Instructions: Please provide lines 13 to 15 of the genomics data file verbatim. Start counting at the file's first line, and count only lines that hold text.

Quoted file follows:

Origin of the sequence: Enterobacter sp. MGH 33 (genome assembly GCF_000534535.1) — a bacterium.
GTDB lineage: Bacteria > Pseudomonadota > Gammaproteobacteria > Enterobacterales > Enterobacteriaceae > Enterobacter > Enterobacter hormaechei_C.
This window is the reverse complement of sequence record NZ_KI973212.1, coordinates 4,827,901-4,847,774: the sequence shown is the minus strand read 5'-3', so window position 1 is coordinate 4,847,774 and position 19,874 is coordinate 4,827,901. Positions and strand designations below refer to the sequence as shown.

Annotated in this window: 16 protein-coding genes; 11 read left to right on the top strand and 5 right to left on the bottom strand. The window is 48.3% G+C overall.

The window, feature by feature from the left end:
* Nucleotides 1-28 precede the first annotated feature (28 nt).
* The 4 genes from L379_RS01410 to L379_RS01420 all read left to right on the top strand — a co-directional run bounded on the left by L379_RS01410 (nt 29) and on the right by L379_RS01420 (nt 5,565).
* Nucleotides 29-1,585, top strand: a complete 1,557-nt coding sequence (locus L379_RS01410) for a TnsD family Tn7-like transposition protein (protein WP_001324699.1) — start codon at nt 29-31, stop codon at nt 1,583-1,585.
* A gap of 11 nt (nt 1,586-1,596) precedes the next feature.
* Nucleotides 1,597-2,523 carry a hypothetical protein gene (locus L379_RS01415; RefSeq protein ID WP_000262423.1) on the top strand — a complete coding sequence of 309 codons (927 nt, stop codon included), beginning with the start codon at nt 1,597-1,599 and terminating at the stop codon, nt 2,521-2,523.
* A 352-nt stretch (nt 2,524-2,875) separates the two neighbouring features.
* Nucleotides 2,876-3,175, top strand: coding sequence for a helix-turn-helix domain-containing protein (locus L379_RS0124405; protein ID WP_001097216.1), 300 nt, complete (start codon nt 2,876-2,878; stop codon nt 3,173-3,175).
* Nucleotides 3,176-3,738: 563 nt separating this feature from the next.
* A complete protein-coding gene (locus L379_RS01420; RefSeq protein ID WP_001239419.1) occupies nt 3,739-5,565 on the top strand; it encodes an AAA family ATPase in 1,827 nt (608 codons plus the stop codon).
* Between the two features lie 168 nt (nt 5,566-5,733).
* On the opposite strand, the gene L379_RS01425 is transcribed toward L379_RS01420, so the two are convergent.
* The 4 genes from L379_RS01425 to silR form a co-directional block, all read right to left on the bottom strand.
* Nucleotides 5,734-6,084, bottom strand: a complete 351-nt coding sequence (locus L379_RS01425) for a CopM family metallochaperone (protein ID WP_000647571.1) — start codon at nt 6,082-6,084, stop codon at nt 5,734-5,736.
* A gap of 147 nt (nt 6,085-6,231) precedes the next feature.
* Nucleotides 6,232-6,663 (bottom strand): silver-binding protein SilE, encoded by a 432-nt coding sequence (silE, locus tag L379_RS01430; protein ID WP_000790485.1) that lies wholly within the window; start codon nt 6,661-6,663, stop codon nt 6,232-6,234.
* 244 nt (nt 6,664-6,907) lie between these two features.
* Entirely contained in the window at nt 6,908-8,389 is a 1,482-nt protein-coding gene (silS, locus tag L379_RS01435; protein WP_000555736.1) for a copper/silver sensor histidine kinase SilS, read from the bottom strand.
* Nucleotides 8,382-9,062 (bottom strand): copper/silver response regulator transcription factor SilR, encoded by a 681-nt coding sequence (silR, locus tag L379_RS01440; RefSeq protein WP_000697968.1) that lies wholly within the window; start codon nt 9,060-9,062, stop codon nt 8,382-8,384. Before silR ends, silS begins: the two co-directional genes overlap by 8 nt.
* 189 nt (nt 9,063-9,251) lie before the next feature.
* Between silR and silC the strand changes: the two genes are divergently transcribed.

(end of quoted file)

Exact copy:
* Nucleotides 3,176-3,738: 563 nt separating this feature from the next.
* A complete protein-coding gene (locus L379_RS01420; RefSeq protein ID WP_001239419.1) occupies nt 3,739-5,565 on the top strand; it encodes an AAA family ATPase in 1,827 nt (608 codons plus the stop codon).
* Between the two features lie 168 nt (nt 5,566-5,733).